The Investment Company Institute today argued that any perceived shortcomings in investor awareness on target-date funds would best be addressed through additional disclosure, not new regulation.
We are firmly convinced that investor understanding of target-date funds should be enhanced through disclosure and education, rather than through the additional regulation of these funds names or holdings, said Karrie McMillan, ICI general counsel, during a joint hearing by the SEC and Department of Labor.
But SEC Chairwoman Mary Schapiro said target-date funds are on regulators radar screen because 31 target-date funds with 2010 retirement dates posted returns from -3.6% to -41% in 2008.
These varying results should cause all of us to pause and consider whether regulatory changes, industry reforms or other revisions are needed, Ms. Schapiro said.
Other witnesses at the hearing testified that additional disclosure would not be sufficient to ensure that plan participants understand the risks of investing in target-date funds, which now can have the same retirement date but with widely varying asset allocations.
Marilyn Capelli Dimitroff, chair of the Certified Financial Planner Board of Standards, urged the SEC to regulate fund names to ensure that funds using the same target dates fall within a reasonable stock-bond allocation range.
If the SEC doesnt do that, Ms. Dimitroff said the DOL should consider rescinding target-date funds as a qualified default investment alternative for defined contribution plans.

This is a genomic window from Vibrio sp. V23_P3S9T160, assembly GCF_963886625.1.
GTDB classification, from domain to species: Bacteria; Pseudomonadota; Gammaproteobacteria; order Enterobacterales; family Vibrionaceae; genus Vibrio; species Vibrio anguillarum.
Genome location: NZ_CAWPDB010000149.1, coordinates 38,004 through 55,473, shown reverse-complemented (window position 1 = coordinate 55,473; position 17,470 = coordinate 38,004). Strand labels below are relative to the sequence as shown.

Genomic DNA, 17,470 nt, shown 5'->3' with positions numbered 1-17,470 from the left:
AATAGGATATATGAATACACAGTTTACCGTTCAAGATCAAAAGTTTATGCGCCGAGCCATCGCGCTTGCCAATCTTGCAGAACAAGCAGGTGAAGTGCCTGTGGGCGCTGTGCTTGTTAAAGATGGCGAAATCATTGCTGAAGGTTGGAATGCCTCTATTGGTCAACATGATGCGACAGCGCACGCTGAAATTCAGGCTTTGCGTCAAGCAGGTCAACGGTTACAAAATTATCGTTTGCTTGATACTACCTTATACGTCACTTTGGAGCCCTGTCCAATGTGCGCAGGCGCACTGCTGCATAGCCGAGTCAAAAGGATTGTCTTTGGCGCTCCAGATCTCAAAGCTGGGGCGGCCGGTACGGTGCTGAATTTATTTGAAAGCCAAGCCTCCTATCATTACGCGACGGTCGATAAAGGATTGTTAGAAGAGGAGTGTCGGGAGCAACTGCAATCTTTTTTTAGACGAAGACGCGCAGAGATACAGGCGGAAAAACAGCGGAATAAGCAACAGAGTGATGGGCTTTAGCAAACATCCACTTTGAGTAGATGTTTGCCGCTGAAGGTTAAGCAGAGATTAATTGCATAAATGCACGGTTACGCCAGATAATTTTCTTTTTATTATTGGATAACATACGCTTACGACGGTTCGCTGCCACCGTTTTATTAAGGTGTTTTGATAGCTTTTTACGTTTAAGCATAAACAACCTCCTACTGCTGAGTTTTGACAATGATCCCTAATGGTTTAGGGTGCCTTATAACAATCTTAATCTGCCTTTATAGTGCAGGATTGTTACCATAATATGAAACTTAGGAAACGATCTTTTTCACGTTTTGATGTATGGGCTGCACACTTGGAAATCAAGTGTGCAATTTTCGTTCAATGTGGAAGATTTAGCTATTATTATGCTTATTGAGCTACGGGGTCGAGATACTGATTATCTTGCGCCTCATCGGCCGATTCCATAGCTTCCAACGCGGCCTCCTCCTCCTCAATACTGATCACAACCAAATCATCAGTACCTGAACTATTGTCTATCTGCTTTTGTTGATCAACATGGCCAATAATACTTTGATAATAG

We have serious concerns that these funds are misleading, she testified.
David Certner, legislative policy director of AARP, urged the DOL to come up with compliance tools to help plan fiduciaries assess the suitability of asset allocations and glide paths of target-date funds for their plans.
We support efforts to ensure that plan sponsors know what key factors to look at when evaluating and selecting target-date funds, said John Ameriks, principal, The Vanguard Group, in his testimony before the panel.
Allison Klausner, assistant general counsel-benefits of Honeywell International who testified on behalf of the American Benefits Council urged the DOL and SEC to refrain from creating new regulations that would mandate specific features and characteristics for target-date funds.
Any regulations should permit plan fiduciaries to make prudent decisions appropriate for its body of plan participants, she said in an ABC news release on her testimony.